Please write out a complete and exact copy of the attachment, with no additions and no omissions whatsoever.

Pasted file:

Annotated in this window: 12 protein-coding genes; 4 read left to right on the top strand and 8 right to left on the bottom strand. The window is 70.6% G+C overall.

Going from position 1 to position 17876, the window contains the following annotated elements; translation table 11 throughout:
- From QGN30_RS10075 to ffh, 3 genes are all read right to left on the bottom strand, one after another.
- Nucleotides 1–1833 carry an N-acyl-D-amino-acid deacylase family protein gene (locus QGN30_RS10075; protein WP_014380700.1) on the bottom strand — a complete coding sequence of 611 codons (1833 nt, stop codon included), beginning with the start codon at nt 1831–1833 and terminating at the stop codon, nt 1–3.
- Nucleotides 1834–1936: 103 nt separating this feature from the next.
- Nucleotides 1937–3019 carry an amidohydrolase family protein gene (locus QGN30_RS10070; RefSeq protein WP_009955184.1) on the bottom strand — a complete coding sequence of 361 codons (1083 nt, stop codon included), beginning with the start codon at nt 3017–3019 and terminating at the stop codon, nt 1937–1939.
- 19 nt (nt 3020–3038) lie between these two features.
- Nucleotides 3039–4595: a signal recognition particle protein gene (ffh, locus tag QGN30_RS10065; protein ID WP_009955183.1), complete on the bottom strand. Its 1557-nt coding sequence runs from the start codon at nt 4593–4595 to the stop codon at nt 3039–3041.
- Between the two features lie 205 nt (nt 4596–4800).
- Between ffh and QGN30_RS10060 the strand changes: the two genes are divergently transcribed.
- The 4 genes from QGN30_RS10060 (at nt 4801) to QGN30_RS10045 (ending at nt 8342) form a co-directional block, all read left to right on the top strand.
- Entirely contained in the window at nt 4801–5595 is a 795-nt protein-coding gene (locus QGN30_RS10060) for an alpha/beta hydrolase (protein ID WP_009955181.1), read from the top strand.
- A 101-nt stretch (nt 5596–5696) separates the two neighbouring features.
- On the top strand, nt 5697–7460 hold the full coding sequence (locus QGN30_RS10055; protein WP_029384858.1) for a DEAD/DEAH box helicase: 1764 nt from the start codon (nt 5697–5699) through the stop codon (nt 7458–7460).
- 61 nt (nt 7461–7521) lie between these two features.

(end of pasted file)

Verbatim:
Annotated in this window: 12 protein-coding genes; 4 read left to right on the top strand and 8 right to left on the bottom strand. The window is 70.6% G+C overall.

Going from position 1 to position 17876, the window contains the following annotated elements; translation table 11 throughout:
- From QGN30_RS10075 to ffh, 3 genes are all read right to left on the bottom strand, one after another.
- Nucleotides 1–1833 carry an N-acyl-D-amino-acid deacylase family protein gene (locus QGN30_RS10075; protein WP_014380700.1) on the bottom strand — a complete coding sequence of 611 codons (1833 nt, stop codon included), beginning with the start codon at nt 1831–1833 and terminating at the stop codon, nt 1–3.
- Nucleotides 1834–1936: 103 nt separating this feature from the next.
- Nucleotides 1937–3019 carry an amidohydrolase family protein gene (locus QGN30_RS10070; RefSeq protein WP_009955184.1) on the bottom strand — a complete coding sequence of 361 codons (1083 nt, stop codon included), beginning with the start codon at nt 3017–3019 and terminating at the stop codon, nt 1937–1939.
- 19 nt (nt 3020–3038) lie between these two features.
- Nucleotides 3039–4595: a signal recognition particle protein gene (ffh, locus tag QGN30_RS10065; protein ID WP_009955183.1), complete on the bottom strand. Its 1557-nt coding sequence runs from the start codon at nt 4593–4595 to the stop codon at nt 3039–3041.
- Between the two features lie 205 nt (nt 4596–4800).
- Between ffh and QGN30_RS10060 the strand changes: the two genes are divergently transcribed.
- The 4 genes from QGN30_RS10060 (at nt 4801) to QGN30_RS10045 (ending at nt 8342) form a co-directional block, all read left to right on the top strand.
- Entirely contained in the window at nt 4801–5595 is a 795-nt protein-coding gene (locus QGN30_RS10060) for an alpha/beta hydrolase (protein ID WP_009955181.1), read from the top strand.
- A 101-nt stretch (nt 5596–5696) separates the two neighbouring features.
- On the top strand, nt 5697–7460 hold the full coding sequence (locus QGN30_RS10055; protein WP_029384858.1) for a DEAD/DEAH box helicase: 1764 nt from the start codon (nt 5697–5699) through the stop codon (nt 7458–7460).
- 61 nt (nt 7461–7521) lie between these two features.